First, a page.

Mobile Communications

Time for 5G pragmatism

It's a familiar story. A new technology—in this case, 5G—emerges with a vision for industry transformation, sporting numerous use-cases that have yet to prove their market worth.

In the case of 5G, the story is more complicated. Countries including China and the United States vie for 5G leadership. These countries believe in the strategic importance of 5G: for national pride, internet dominance, and to foster domestic technology companies and their intellectual property. We believe that this skews the market perception for 5G and to an extent undermines the market forces that will ultimately determine its fate.


When advocates promote 5G, they point to notorious industry trends. Mobile data traffic grows at a cumulative annual rate of between 40 and 50 percent. IoT connections increase annually by 25 to 30 percent and will continue to do so for the foreseeable future.

Networks are taxed by video services, and new applications such as low latency command-and-control and augmented and virtual reality (AR/VR) are emerging. However, the skeptics question whether 5G is needed, particularly given the advancements in 4G and the lack of obvious revenue upside opportunities that can be specifically associated with 5G.

Rather than getting embroiled in the 5G debate, we believe that there are several key factors that will determine its fate, at least in the short term, and provide a pragmatic perspective for 5G positioning. These factors include: radio spectrum availability, the maturity of cloud and virtual network architectures, and competitive market dynamics. In particular:

  • 5G will be delayed in markets that lack radio spectrum. 5G is great at harvesting large tracts of greenfield radio spectrum, but it is only marginally more efficient than 4G. Only network operators with sufficient greenfield spectrum will have reason to deploy 5G for its marginal performance gains.
  • Many 5G use cases rely on network virtualization. Although operators are virtualizing their networks, progress is slow and hindered by legacy operational models. The rate at which operators transform their operational models will determine pace of large scale network virtualization.
  • Operators that pioneer 5G will initially focus on ultra-broadband services. These services align with existing offerings, are not encumbered by ecosystem complexities and do not necessarily require network virtualization. When one operator in a market deploys 5G, it is inevitable that its competitors will follow suit with similar market offers.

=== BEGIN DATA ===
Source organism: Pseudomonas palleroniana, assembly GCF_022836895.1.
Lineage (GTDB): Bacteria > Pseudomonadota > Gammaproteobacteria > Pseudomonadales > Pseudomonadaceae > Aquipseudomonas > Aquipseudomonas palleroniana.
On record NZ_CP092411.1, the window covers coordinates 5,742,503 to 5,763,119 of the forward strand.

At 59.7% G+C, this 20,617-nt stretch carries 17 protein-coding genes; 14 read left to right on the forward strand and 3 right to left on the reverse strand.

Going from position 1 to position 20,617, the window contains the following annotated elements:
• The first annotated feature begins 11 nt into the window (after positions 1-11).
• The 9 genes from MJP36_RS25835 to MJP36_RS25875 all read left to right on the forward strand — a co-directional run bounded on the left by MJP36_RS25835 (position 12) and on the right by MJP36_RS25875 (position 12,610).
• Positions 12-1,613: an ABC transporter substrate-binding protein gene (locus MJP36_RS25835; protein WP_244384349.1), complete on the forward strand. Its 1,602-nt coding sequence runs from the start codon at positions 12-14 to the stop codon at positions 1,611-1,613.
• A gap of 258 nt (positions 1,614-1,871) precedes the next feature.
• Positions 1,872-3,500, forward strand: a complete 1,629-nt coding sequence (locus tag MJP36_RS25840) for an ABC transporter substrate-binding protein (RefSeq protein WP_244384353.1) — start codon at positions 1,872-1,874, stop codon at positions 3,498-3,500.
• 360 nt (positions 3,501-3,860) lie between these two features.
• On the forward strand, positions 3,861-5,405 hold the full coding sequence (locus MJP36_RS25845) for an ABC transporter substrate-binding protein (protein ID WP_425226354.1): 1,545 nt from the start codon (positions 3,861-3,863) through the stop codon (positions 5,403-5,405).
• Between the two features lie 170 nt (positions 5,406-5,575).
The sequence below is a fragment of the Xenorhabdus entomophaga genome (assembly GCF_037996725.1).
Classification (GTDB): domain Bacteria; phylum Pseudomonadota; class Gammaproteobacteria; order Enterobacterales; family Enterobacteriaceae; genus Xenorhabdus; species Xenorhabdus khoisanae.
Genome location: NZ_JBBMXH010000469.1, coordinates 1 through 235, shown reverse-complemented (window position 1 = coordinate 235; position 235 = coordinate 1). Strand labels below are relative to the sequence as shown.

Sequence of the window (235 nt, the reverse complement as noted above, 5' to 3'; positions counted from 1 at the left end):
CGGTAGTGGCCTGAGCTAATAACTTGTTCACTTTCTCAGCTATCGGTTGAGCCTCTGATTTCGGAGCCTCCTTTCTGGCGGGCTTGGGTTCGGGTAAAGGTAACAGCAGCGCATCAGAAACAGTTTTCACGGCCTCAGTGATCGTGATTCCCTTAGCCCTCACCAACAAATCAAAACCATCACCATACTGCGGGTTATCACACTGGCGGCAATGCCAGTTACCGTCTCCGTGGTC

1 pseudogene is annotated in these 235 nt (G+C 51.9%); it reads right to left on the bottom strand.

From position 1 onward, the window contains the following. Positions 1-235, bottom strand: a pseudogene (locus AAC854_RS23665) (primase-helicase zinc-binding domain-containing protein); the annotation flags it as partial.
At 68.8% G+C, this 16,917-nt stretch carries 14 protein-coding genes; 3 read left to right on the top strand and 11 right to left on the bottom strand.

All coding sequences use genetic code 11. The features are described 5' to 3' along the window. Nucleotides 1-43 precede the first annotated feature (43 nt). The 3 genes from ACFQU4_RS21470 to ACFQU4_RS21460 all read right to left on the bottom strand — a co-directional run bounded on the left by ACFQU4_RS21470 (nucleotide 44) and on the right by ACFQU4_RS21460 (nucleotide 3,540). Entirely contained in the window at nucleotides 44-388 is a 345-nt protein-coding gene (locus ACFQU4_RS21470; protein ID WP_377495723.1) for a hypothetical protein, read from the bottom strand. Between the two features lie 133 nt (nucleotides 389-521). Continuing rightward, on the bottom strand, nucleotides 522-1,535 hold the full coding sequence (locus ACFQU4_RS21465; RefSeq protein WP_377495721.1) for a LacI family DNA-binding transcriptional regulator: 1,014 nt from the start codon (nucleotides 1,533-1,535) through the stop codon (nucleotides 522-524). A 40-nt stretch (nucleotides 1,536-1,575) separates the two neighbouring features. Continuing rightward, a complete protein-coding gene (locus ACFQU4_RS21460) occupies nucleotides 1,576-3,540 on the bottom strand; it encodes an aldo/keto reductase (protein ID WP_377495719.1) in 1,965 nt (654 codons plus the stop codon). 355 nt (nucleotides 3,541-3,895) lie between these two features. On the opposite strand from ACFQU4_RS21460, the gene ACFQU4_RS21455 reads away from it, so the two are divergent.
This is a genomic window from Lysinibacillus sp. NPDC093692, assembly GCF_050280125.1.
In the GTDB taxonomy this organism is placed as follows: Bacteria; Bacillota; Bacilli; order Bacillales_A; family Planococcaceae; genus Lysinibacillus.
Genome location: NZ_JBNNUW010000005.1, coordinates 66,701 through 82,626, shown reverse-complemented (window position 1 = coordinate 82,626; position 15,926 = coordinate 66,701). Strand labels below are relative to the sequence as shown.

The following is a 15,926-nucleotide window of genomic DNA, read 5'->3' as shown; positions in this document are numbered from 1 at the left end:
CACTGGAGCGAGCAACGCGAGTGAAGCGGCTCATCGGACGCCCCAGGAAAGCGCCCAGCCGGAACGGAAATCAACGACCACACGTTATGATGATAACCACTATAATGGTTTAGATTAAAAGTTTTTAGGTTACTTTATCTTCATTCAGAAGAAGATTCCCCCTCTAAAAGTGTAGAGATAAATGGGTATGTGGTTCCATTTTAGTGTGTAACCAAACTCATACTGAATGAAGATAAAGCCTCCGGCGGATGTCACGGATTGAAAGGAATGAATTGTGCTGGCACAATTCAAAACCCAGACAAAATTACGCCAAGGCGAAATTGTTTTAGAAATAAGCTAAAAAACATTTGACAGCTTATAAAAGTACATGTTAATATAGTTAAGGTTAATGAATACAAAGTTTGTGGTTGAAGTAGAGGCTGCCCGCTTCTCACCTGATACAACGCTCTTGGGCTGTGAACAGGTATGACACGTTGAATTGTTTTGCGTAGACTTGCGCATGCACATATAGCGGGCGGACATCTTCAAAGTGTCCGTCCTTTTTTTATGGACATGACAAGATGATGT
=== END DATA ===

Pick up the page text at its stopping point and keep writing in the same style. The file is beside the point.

• Campus and local area solutions will enable services that cannot be supported by wide area 5G networks. Some services can be cost effectively implemented using campus or locally based deployments, rather than relying on wide area network (WAN) functionality. This is particularly the case for services that depend on low latency connectivity. We believe that local and campus based 5G networks will be relatively common and rely on 4G for wide area coverage. A notable example might be intelligent transportation solutions where 5G is embedded in vehicles and used in areas where 5G-WAN network coverage is unavailable.

While it is inevitable that 5G will be deployed by network operators, we believe the industry is under-estimating the complexities and ineffectiveness of many of the use-cases and deployment scenarios proposed. We believe that this is distorting the assumed implementation scenarios for 5G and the associated standardization priorities.

In addition, it creates confusion amongst the various industries that will ultimately incorporate 5G into their digital solutions. It is time for 5G pragmatism to come to the fore, the protracted timelines for fully fledged 5G solutions recognized, and early market opportunities clearly identified.

Dr Phil Marshall is chief research officer for Tolaga Research

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